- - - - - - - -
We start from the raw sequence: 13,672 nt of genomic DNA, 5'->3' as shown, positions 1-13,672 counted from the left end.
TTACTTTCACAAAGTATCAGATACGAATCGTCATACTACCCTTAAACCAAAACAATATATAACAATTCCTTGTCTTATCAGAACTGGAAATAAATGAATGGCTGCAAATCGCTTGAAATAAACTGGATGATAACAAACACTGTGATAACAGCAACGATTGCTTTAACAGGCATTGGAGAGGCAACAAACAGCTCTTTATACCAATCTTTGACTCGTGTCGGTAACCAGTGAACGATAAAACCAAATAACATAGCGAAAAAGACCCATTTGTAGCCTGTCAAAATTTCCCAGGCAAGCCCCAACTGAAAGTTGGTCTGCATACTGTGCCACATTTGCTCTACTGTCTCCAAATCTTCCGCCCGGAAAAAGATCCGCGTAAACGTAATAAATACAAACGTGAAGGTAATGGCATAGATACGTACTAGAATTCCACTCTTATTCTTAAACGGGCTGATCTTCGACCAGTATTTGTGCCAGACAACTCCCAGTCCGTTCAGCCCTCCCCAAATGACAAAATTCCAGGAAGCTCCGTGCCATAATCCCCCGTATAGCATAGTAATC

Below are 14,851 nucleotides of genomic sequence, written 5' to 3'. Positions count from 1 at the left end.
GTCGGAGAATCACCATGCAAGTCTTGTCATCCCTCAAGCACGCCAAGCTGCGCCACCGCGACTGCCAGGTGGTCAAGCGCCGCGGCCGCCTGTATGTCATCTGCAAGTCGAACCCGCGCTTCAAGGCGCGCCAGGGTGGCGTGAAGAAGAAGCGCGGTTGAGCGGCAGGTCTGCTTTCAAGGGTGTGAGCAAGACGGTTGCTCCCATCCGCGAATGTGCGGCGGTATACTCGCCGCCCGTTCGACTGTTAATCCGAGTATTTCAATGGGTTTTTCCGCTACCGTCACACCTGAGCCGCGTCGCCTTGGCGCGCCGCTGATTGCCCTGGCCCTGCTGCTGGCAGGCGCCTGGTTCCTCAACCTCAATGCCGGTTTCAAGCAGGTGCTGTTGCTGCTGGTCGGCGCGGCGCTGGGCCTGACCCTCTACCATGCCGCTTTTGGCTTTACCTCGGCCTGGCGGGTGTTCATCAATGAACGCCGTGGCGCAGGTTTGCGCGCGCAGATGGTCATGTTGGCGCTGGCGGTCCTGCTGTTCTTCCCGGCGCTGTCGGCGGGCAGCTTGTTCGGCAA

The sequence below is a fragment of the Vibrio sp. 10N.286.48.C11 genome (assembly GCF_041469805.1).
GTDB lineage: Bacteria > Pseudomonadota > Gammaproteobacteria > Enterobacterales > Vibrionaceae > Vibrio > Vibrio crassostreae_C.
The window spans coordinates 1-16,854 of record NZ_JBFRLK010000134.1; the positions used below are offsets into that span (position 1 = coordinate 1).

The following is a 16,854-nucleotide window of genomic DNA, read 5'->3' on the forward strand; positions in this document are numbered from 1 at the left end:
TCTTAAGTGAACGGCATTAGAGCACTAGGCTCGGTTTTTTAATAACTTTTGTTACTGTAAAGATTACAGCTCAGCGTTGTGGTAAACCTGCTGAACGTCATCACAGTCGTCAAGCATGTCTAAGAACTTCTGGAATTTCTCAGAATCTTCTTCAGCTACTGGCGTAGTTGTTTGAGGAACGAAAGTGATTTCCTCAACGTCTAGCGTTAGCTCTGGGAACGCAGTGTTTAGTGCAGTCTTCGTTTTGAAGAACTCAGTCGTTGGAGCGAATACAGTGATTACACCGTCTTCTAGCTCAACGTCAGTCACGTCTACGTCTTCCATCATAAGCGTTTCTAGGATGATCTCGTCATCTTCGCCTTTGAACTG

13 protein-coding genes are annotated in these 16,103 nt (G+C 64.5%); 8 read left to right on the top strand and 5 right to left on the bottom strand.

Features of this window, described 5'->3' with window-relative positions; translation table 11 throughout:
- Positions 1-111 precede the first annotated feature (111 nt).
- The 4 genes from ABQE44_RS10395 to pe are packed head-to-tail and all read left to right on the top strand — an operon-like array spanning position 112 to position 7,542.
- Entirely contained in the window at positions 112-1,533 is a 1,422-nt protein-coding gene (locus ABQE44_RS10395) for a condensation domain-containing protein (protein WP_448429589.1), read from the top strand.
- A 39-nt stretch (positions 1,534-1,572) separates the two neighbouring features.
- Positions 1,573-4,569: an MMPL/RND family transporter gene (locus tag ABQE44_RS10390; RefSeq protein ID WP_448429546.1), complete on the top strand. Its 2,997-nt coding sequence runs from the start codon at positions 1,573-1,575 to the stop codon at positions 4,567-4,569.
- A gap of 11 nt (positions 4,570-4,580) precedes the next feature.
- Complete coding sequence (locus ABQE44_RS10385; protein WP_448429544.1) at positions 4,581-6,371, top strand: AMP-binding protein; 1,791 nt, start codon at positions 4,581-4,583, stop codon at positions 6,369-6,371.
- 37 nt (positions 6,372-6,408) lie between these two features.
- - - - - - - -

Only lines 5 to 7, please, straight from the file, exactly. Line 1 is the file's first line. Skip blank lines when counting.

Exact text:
The sequence below is a fragment of the Vibrio sp. 10N.286.48.C11 genome (assembly GCF_041469805.1).
GTDB lineage: Bacteria > Pseudomonadota > Gammaproteobacteria > Enterobacterales > Vibrionaceae > Vibrio > Vibrio crassostreae_C.
The window spans coordinates 1-16,854 of record NZ_JBFRLK010000134.1; the positions used below are offsets into that span (position 1 = coordinate 1).